November 14, 2014 / by admin / American History / No Comments

Home Sweet Home: Around the House in the 1800s (Daily Life in America in the 1800s)

Home Sweet Home: Around the House in the 1800s (Daily Life in America in the 1800s)

Zachary Chastain

Language: English

Pages: 30

ISBN: 1422218546

Format: PDF / Kindle (mobi) / ePub


Overview

In rough frontier cabins, tidy farmhouses, and elegant townhouses, Americans in the 1800s were dedicated to living as well and as comfortably as their circumstances allowed. The American home was a sacred institution, the seat of family life where the patriarch ruled with Mother at his side as guardian of the home, and the children were raised with strict discipline and strong values.

Changes in taste and fashion, improvements in technology (indoor plumbing and a host of new labor-saving devices), and social change transformed home and family life in the 1800s, as opportunities for leisure activities and commercially produced consumer goods came within reach of the average American.

But the strong American tradition of the sanctity of the home, consumerism, and the importance of a happy family life has its roots in the homes of nineteenth-century Americans.

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Americans were in transition in the 1800s. They were moving from one way of life to another, and as they changed, so did their houses and their ideas of home. For one thing, the purpose of a house changed a lot between the years 1800 and 1900. In 1800, most houses were the center of production as well as family life. The purpose of a farmhouse or even a townhouse was to produce goods that sustained life. Farmhouses produced crops and other food products such as cheese and bread. In townhouses,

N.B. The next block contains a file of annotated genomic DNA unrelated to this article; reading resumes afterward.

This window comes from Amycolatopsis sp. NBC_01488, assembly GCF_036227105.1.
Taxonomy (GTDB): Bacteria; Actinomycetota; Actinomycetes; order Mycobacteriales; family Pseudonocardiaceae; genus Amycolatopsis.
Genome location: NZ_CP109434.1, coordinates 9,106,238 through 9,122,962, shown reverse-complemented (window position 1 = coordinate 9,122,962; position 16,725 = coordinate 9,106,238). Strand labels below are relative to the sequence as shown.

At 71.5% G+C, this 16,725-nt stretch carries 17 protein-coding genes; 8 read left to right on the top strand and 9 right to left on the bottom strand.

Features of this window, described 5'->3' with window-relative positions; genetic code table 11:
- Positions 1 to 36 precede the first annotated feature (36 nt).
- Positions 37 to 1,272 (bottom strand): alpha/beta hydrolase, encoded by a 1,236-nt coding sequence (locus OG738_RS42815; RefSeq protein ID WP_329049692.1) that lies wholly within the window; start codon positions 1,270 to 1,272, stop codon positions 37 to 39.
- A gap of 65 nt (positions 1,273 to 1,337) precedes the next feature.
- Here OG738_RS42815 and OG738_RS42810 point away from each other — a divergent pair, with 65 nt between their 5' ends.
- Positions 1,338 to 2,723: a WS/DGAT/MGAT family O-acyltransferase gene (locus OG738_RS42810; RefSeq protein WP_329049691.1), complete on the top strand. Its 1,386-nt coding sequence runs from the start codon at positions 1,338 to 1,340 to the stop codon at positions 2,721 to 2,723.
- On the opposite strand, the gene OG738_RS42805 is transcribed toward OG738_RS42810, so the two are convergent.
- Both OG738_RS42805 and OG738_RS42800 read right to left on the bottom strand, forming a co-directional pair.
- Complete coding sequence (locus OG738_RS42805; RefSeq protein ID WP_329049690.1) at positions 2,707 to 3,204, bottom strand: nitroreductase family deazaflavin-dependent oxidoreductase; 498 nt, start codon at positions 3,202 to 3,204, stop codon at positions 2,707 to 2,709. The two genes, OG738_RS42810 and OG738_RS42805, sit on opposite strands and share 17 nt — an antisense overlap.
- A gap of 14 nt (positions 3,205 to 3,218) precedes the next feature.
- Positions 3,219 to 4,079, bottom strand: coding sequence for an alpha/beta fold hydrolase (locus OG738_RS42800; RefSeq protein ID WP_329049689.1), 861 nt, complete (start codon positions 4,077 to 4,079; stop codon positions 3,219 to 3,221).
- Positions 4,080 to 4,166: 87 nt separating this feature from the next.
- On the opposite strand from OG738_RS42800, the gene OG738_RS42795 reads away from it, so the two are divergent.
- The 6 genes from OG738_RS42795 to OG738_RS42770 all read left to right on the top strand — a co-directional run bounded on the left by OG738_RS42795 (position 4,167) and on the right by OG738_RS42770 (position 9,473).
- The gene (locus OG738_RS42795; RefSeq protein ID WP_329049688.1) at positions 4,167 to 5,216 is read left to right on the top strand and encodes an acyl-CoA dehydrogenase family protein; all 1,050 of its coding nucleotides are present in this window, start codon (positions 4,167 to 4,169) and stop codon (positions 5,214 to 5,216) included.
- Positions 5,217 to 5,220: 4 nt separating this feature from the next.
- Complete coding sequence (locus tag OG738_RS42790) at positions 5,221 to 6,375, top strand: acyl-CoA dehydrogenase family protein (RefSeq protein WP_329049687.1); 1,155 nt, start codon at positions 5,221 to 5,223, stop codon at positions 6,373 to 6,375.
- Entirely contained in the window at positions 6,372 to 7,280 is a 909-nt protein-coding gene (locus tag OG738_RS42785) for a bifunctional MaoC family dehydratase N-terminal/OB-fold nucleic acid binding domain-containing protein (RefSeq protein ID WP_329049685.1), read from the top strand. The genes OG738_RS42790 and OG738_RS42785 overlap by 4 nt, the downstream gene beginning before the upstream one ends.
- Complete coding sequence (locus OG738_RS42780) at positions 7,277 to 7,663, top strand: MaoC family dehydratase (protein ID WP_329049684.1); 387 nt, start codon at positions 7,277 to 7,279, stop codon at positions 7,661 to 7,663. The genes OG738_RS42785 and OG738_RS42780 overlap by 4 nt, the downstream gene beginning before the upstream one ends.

1864. By the time of the Civil War, it was common for multiple rooms in a middle or upper class American home to have a stove. Northerners especially valued them. Frontier families and Native Americans often cooked over an outdoor open fire. The kitchen stove was the heart of a house—but keeping a stove burning was hard work. It had to be tended all day to keep the coals burning, which took up a lot of a person’s time. Huge amounts of coal or wood were burned every day cooking meals and keeping

read a novel. In the late 1800s, thousands of pianos were sold to middle-and upper-class families, and they usually found their place in the parlor. Men, women, children, and guests would gather around a piano to sing or listen to one of the family members perform (usually a daughter). Also, photography was becoming very popular in America at this time, and the parlor was often just the place for a family photograph. Today, the parlor has become what we know as the living room. Couches or sofas

replaced fancy chairs, and televisions replaced pianos, artwork, and card-tables. The women of the family enjoyed “genteel” pastimes in the parlor. The Bedroom Most middle-class homes had very few bedrooms: one for the wife and husband, and another one for all the children. It was common to put two beds in a child’s room, and to have more than one child sleep in a bed. Beds in lower-class homes were usually made of wood, but the upper classes preferred metal, brass, and iron, since these

every move an easy one—the invariable result of living in the Ferris Good Sense Corset Waist. The favorite of all women who wish to dress and feel well. Made in styles to suit every figure—long or short waist, high or low bust. Affordable for every family, children’s corset waists cost from 25 cents to 50 cents, misses’ from 50 cents to 1 dollar, and ladies’ from one dollar to two dollars. For sale by all retailers in the New York Area. The Bathroom In the 1800s, just to have a bathroom in

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